First a good definition of positive, constructive humor: good humor is always charitable to others, kind and never tearing anyone down, building others up, self deprecatory if anyone needs to be laughed about ... which keeps us humble if done well and is never mean-spirited. Good humor always leaves people with their dignity intact and never, ever attacks someone's good name. Malicious humor, this Jesuit priest states quite clearly, is actually sinful. Once unleashed, it can never be recovered, and you as the teller have no control of where it goes in the world or what further harm it does after it has been loosed.
So now we know what it is. How does that help us create a humor reserve for joy? Father Martin suggests creating a collection of happy, humorous memories from life experiences. As one who has just returned from the National Storytelling Festival in Jonesborough, Tennessee, I can tell you that storytellers old and new tap into these happy memories from childhood to create some of their best work ... and then, perhaps, maybe, stretch those memories a bit to make us all laugh more. But, I digress. Think back to the funny stuff that happened at home or in school when you were a kid. If your childhood was particularly fraught with misery and woe, turn to your work life and think of coworkers' pranks and oddball occurrences in the office or at home. Let me pause here first and say how sorry I am if your childhood truly was miserable. I feel for you.
Once you have thought long and hard, and come up with these amusing experiences and amiable antics, make a list of these wonderful memories. Include jokes and stories that make you laugh ... get a few CDs of storytellers' tales to get you giggling, if need be. Seek out only constructive, positive humor, leaving the evil, malicious, sinful humor alone. As the author states, "Look for constructive and positive humor, which you will find, in the long run, to be more rewarding than anti-ethnic or put-down humor.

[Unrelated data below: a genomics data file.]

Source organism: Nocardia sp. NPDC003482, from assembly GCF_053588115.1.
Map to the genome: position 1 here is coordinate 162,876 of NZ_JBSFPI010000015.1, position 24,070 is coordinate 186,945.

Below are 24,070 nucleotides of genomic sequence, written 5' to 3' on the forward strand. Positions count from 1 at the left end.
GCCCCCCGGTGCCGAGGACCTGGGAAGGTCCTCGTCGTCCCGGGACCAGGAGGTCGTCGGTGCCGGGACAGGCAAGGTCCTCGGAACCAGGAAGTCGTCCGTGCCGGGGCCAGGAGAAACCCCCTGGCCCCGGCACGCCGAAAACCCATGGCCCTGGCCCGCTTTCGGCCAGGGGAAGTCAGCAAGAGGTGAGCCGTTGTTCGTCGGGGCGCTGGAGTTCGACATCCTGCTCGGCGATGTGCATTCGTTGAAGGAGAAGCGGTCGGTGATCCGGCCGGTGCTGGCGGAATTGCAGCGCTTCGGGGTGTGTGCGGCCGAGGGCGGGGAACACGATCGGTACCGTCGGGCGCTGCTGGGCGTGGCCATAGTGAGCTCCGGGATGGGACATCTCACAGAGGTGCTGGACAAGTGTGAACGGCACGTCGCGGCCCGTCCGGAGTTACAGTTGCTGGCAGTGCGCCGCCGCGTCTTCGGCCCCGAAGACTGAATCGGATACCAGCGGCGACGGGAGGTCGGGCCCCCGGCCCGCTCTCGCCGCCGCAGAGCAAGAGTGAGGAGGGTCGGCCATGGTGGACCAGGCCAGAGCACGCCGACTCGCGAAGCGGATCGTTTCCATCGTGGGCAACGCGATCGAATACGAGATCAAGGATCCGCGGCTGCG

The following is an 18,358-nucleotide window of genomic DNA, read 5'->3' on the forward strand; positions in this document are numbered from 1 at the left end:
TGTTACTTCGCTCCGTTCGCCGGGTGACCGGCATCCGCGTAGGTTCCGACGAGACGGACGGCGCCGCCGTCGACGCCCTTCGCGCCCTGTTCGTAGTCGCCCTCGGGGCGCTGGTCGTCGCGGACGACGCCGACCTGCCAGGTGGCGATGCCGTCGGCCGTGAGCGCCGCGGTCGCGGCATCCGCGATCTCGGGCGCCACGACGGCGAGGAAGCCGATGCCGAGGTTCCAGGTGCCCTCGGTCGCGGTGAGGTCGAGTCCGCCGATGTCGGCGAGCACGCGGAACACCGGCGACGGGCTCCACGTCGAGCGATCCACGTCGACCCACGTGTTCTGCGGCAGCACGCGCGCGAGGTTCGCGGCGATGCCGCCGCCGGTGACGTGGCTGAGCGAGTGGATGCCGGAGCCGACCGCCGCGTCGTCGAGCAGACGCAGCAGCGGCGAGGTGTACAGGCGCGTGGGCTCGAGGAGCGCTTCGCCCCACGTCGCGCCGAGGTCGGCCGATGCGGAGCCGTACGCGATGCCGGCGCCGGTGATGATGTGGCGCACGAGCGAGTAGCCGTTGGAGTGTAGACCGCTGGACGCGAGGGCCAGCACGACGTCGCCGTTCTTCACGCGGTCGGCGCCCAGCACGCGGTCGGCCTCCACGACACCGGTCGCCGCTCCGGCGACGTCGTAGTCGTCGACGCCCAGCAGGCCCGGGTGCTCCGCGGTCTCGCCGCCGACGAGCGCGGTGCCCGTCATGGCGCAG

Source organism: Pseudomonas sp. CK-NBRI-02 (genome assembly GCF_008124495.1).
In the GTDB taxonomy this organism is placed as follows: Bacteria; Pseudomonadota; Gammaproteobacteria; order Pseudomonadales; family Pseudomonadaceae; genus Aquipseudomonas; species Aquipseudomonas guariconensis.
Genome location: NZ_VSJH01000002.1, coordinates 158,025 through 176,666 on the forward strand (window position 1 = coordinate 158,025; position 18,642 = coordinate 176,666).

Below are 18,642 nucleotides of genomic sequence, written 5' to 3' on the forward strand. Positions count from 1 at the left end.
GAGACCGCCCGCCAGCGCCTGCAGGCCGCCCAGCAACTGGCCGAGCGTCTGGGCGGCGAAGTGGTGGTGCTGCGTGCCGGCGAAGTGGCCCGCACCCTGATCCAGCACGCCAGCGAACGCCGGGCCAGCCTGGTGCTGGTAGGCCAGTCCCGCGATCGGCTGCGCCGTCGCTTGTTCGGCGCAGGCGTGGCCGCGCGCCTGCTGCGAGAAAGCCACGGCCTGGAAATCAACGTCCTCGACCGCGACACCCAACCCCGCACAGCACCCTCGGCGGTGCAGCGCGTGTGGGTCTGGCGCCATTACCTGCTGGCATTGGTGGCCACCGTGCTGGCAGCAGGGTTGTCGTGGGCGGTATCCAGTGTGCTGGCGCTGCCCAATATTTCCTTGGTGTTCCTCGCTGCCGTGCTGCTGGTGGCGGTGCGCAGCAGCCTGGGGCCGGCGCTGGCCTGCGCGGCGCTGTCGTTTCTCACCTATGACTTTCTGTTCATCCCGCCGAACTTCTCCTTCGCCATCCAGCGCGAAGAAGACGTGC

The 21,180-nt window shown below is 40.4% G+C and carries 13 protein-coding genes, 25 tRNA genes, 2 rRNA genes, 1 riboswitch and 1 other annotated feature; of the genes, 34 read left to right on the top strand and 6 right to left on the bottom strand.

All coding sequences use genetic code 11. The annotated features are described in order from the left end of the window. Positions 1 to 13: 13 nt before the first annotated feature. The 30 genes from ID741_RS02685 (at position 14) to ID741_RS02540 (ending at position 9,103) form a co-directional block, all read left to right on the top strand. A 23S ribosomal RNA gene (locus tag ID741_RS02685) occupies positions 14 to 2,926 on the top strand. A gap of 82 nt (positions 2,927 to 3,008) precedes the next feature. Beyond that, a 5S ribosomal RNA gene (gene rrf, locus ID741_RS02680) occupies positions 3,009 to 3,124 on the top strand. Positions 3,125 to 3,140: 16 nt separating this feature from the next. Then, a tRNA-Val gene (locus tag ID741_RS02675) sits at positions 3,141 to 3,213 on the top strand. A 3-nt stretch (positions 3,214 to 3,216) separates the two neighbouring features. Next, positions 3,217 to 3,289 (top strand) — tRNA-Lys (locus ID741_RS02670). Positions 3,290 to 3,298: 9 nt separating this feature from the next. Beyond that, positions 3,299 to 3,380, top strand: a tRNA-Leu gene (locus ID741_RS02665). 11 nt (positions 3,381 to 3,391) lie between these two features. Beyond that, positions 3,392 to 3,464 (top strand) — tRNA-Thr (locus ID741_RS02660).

Return to this list of amusing, happy material often and enjoy savoring those happy times. Then take it a step further and tell your stories, share your experiences, with your friends, so, quoting Father Martin again, "...they will want to share more joy with you, multiplying the laugh for everyone. The triggering of laughter in others and their sharing in your periods of it facilitates the development of a humorous group perspective--the feeling that we can all laugh at ourselves and each other's failings and that we hold amusing experiences in common in this mad world."
In doing this, from list to sharing, you create a reservoir of happy, funny, humorous material that can act as your reservoir of joy. When you're feeling low and joyless, return to your list and find the lighter moments again. Then seek out the company of others you share humor with for support. Who knows, together you may even create new moments of humor to add to the reservoir, to broaden the list some more.
Wishing you joy, humor, and laughter today and always.
For more on joy, see: http://jsbrookspresents.blogspot.com/2013/09/finding-joy-even-when-it-hurts-good.html
Adding a little to my own joy, this is post 1100!